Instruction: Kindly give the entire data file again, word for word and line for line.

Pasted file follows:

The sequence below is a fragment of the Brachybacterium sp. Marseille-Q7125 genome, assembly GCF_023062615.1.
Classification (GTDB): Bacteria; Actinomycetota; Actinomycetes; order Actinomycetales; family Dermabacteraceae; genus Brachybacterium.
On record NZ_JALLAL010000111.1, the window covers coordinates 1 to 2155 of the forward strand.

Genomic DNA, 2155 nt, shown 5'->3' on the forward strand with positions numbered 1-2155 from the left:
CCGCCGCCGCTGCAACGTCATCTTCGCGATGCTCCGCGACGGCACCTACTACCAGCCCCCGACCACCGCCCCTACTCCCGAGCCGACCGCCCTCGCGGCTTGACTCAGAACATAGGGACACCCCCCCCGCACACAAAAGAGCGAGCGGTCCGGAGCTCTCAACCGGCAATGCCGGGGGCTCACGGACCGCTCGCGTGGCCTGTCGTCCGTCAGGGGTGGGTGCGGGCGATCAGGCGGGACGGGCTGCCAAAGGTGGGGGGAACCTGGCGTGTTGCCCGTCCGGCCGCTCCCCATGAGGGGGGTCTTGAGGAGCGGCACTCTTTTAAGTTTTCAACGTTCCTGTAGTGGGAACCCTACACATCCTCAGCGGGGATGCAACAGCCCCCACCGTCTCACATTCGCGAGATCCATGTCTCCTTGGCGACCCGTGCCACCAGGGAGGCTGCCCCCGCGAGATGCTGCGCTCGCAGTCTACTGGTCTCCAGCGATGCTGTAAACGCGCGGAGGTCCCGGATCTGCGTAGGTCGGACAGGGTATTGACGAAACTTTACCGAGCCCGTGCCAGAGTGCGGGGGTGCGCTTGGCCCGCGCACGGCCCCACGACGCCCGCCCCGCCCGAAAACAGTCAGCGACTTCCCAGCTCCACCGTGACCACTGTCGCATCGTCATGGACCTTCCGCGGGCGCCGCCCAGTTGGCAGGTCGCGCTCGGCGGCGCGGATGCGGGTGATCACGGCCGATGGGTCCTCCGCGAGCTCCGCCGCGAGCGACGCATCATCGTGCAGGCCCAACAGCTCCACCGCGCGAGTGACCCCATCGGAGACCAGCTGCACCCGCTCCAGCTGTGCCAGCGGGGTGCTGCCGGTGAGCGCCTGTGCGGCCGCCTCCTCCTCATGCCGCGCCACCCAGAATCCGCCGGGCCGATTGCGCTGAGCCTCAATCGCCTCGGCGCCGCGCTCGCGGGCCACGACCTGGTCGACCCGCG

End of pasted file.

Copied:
The sequence below is a fragment of the Brachybacterium sp. Marseille-Q7125 genome, assembly GCF_023062615.1.
Classification (GTDB): Bacteria; Actinomycetota; Actinomycetes; order Actinomycetales; family Dermabacteraceae; genus Brachybacterium.
On record NZ_JALLAL010000111.1, the window covers coordinates 1 to 2155 of the forward strand.

Genomic DNA, 2155 nt, shown 5'->3' on the forward strand with positions numbered 1-2155 from the left:
CCGCCGCCGCTGCAACGTCATCTTCGCGATGCTCCGCGACGGCACCTACTACCAGCCCCCGACCACCGCCCCTACTCCCGAGCCGACCGCCCTCGCGGCTTGACTCAGAACATAGGGACACCCCCCCCGCACACAAAAGAGCGAGCGGTCCGGAGCTCTCAACCGGCAATGCCGGGGGCTCACGGACCGCTCGCGTGGCCTGTCGTCCGTCAGGGGTGGGTGCGGGCGATCAGGCGGGACGGGCTGCCAAAGGTGGGGGGAACCTGGCGTGTTGCCCGTCCGGCCGCTCCCCATGAGGGGGGTCTTGAGGAGCGGCACTCTTTTAAGTTTTCAACGTTCCTGTAGTGGGAACCCTACACATCCTCAGCGGGGATGCAACAGCCCCCACCGTCTCACATTCGCGAGATCCATGTCTCCTTGGCGACCCGTGCCACCAGGGAGGCTGCCCCCGCGAGATGCTGCGCTCGCAGTCTACTGGTCTCCAGCGATGCTGTAAACGCGCGGAGGTCCCGGATCTGCGTAGGTCGGACAGGGTATTGACGAAACTTTACCGAGCCCGTGCCAGAGTGCGGGGGTGCGCTTGGCCCGCGCACGGCCCCACGACGCCCGCCCCGCCCGAAAACAGTCAGCGACTTCCCAGCTCCACCGTGACCACTGTCGCATCGTCATGGACCTTCCGCGGGCGCCGCCCAGTTGGCAGGTCGCGCTCGGCGGCGCGGATGCGGGTGATCACGGCCGATGGGTCCTCCGCGAGCTCCGCCGCGAGCGACGCATCATCGTGCAGGCCCAACAGCTCCACCGCGCGAGTGACCCCATCGGAGACCAGCTGCACCCGCTCCAGCTGTGCCAGCGGGGTGCTGCCGGTGAGCGCCTGTGCGGCCGCCTCCTCCTCATGCCGCGCCACCCAGAATCCGCCGGGCCGATTGCGCTGAGCCTCAATCGCCTCGGCGCCGCGCTCGCGGGCCACGACCTGGTCGACCCGCG